Your escapes from guards do highlight probably the best part of Assassin's Creed - the free-running that allows Altair to run through and climb over complex, uneven buildings and vertical structures in the most natural way we've seen yet in any game. It's almost fascinating to simply pick a direction, start running in it, and hold the two buttons required to make Altair navigate almost any obstacle. It's even more exciting when guards chase you, as they'll climb and even throw rocks at you, knocking you from your own climbing position, if they get the opportunity. The end of these chases result in disappointment, though, as there are only three very specific ways to hide from guards: rooftop gardens, hay bales, and sitting on a bench between two bystanders. It's these kind of rigid requirements that make this game, which otherwise offers a free-roaming experience, feel simultaneously limited (from the game's side) and limiting (from the player's perspective).
These issues, a serious source of frustration in what otherwise could be a fantastic game, will likely trigger players to lose interest and just start screwing around in the cities. They'll find quite a bit of fun here, though, as the cities are incredibly detailed both at the street level and up on the rooftops and from up on high. Getting into swordfights with groups of guards is pretty entertaining, as the game includes a sort of rhythm-based combo system where Altair continues his combo if you time your second attack to start right when your sword makes contact from the first maneuver. Sure, you can get into fights with guards through side quests to stop them from harassing innocent people, but more often than not I would just get frustrated with the investigations and decide to lash out, assassinate random people to trigger the guards' attention (this breaks the in-game Creed, yet there's no real punishment other than the guards' wrath) and get into a brawl - just for fun.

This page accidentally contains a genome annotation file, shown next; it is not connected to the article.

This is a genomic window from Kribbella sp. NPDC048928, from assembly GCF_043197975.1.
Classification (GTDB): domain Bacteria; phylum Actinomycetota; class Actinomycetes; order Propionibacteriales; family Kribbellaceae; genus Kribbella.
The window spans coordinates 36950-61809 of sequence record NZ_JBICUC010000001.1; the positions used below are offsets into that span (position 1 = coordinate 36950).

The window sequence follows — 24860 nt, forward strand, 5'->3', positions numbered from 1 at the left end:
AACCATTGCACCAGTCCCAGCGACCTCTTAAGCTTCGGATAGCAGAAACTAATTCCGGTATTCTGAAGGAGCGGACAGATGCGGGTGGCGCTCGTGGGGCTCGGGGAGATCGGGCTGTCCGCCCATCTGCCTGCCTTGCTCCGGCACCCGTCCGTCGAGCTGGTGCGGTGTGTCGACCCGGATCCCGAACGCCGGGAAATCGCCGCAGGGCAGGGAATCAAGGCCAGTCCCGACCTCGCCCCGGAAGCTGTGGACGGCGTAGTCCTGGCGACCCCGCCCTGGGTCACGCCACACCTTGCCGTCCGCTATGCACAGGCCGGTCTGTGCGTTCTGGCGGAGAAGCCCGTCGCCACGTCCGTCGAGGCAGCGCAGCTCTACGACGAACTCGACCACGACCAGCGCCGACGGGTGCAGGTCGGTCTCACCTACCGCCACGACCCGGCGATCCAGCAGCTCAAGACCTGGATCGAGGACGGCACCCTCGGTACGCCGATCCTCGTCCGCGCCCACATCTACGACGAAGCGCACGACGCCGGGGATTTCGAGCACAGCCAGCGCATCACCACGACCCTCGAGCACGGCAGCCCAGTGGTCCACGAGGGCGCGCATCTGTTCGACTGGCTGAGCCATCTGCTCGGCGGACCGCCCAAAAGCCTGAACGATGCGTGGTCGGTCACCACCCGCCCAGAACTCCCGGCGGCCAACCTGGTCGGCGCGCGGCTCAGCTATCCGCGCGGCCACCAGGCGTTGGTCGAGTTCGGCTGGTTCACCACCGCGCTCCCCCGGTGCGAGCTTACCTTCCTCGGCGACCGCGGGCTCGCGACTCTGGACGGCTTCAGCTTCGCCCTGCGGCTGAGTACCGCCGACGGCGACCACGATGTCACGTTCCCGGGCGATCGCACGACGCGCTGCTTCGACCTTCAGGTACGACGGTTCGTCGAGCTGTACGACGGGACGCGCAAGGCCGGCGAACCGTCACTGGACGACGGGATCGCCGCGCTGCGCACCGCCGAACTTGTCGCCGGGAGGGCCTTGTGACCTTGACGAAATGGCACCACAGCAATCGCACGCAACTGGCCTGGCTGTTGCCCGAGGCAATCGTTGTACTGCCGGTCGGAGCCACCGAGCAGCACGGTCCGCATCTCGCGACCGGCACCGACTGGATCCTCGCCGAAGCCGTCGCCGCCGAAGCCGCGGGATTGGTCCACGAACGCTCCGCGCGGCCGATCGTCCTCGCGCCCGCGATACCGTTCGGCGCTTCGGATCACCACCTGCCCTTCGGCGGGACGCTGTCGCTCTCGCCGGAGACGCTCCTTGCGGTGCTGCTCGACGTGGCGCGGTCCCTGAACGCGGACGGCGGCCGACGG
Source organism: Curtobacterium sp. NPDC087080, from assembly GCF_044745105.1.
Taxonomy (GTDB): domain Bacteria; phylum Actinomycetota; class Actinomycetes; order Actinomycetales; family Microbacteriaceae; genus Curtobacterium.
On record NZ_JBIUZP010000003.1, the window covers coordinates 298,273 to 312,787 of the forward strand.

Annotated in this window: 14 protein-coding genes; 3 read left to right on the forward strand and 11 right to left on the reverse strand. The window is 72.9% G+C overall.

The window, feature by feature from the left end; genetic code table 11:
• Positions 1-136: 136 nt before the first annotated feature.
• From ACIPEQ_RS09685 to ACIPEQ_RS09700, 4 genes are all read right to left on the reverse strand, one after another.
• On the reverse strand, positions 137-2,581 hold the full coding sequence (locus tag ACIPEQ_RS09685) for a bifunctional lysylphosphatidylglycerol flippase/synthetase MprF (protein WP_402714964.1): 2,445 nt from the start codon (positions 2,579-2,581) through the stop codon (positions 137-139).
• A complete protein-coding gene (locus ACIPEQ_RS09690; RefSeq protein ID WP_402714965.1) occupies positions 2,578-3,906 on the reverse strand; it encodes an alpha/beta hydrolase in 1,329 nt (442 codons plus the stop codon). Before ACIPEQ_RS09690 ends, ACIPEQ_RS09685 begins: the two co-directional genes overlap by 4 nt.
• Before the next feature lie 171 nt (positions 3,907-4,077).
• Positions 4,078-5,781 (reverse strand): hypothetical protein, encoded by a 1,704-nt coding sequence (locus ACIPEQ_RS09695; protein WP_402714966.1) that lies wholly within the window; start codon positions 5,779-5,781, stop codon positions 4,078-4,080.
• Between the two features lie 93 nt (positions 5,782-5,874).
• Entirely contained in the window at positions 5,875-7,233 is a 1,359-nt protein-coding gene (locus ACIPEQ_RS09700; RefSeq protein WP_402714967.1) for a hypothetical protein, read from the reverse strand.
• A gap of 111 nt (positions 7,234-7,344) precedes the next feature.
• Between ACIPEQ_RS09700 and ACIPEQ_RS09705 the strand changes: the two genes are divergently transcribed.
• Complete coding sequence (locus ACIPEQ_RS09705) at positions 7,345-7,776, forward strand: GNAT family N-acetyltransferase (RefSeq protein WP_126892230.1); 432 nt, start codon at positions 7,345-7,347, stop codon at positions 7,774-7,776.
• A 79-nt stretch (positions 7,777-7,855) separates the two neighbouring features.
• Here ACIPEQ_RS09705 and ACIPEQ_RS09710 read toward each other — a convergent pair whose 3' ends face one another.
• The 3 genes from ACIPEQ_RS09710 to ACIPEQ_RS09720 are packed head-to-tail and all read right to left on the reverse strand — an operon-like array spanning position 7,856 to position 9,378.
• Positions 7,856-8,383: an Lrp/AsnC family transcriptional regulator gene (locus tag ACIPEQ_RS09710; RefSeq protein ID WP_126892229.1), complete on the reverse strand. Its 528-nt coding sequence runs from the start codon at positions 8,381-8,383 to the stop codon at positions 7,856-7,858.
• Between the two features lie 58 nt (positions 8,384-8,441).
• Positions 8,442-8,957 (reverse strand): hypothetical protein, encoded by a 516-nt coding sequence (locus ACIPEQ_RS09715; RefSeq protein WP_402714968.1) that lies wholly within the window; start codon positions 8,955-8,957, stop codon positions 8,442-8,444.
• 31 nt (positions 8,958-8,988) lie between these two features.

The PC version of Creed includes four new mission types that are unlocked when you reach the first major city, Damascus. Unlike the incredibly dull investigation missions, these ones are actually a lot of fun and take advantage of the best parts of the game. It's still a shame that these fun side-quests are the best ones around, as you've still got to do the repetitive interrogation, pickpocketing, and eavesdropping quests to advance the plot in any meaningful way. Sure, you can climb up to the top of towers and collect flags littered throughout the game's cities and the Kingdom, but those are mostly just for completionists and don't really add anything vital to the game.
It's also important to mention the system requirements, which have gotten some bad press as actually being worse than first person shooter behemoth Crysis. But Creed runs quite a bit better than Crysis does, though, and I think you'll find that the detail doesn't have to be turned down near as much on slower systems to get good performance. Frankly, many PC games include minimum requirements that I find to be pretty unreasonable; many "recommended" systems are closer to what I would find to be a good minimum. Here, the minimum will get you relatively decent graphics and performance, while the recommended system gets you an experience that's generally better than you'd get on the console editions - mostly through the higher resolution on most PC monitors and the addition of antialiasing.
Assassin's Creed has excellent production values, a wonderful story, and tons of creativity, but it's still seriously flawed. Maybe there was a big time crunch for Ubisoft Montreal's development studio that caused them to limit Altair's options in-game; maybe his limitations were the result of a poor design decision settled long before the release date. The PC port's new additions are fun, but they're not enough to convince a console gamer to re-buy it on the PC. The system requirements are tough, limiting this game's audience to those who have built PCs in the last year, but they are still more forgiving than you might expect. While Assassin's Creed oozes potential, gamers will be let down when they find out how little of it was realized. It's certainly not a bad game, but don't expect too much out of the Creed.